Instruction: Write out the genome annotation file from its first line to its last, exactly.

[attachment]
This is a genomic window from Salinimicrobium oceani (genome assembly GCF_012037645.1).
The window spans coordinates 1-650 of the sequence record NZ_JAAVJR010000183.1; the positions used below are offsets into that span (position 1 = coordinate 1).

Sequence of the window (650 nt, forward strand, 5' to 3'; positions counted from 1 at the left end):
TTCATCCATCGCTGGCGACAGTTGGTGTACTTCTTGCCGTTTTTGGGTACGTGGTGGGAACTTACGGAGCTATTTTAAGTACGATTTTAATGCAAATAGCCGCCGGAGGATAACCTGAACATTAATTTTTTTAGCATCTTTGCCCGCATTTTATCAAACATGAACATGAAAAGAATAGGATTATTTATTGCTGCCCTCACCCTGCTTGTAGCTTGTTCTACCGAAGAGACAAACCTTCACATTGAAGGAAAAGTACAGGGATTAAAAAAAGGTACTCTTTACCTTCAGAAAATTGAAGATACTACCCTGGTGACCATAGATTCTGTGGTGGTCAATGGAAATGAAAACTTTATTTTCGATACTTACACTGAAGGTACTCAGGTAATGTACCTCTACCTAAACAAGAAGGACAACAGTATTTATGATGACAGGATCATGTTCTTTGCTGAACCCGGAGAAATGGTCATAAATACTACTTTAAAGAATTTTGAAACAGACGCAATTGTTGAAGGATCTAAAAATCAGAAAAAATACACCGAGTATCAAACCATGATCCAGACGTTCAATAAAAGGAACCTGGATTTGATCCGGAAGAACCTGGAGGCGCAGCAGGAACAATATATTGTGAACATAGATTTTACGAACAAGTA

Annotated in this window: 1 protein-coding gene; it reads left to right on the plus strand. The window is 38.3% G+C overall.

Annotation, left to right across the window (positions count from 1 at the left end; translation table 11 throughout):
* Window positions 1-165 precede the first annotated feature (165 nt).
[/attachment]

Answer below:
This is a genomic window from Salinimicrobium oceani (genome assembly GCF_012037645.1).
The window spans coordinates 1-650 of the sequence record NZ_JAAVJR010000183.1; the positions used below are offsets into that span (position 1 = coordinate 1).

Sequence of the window (650 nt, forward strand, 5' to 3'; positions counted from 1 at the left end):
TTCATCCATCGCTGGCGACAGTTGGTGTACTTCTTGCCGTTTTTGGGTACGTGGTGGGAACTTACGGAGCTATTTTAAGTACGATTTTAATGCAAATAGCCGCCGGAGGATAACCTGAACATTAATTTTTTTAGCATCTTTGCCCGCATTTTATCAAACATGAACATGAAAAGAATAGGATTATTTATTGCTGCCCTCACCCTGCTTGTAGCTTGTTCTACCGAAGAGACAAACCTTCACATTGAAGGAAAAGTACAGGGATTAAAAAAAGGTACTCTTTACCTTCAGAAAATTGAAGATACTACCCTGGTGACCATAGATTCTGTGGTGGTCAATGGAAATGAAAACTTTATTTTCGATACTTACACTGAAGGTACTCAGGTAATGTACCTCTACCTAAACAAGAAGGACAACAGTATTTATGATGACAGGATCATGTTCTTTGCTGAACCCGGAGAAATGGTCATAAATACTACTTTAAAGAATTTTGAAACAGACGCAATTGTTGAAGGATCTAAAAATCAGAAAAAATACACCGAGTATCAAACCATGATCCAGACGTTCAATAAAAGGAACCTGGATTTGATCCGGAAGAACCTGGAGGCGCAGCAGGAACAATATATTGTGAACATAGATTTTACGAACAAGTA

Annotated in this window: 1 protein-coding gene; it reads left to right on the plus strand. The window is 38.3% G+C overall.

Annotation, left to right across the window (positions count from 1 at the left end; translation table 11 throughout):
* Window positions 1-165 precede the first annotated feature (165 nt).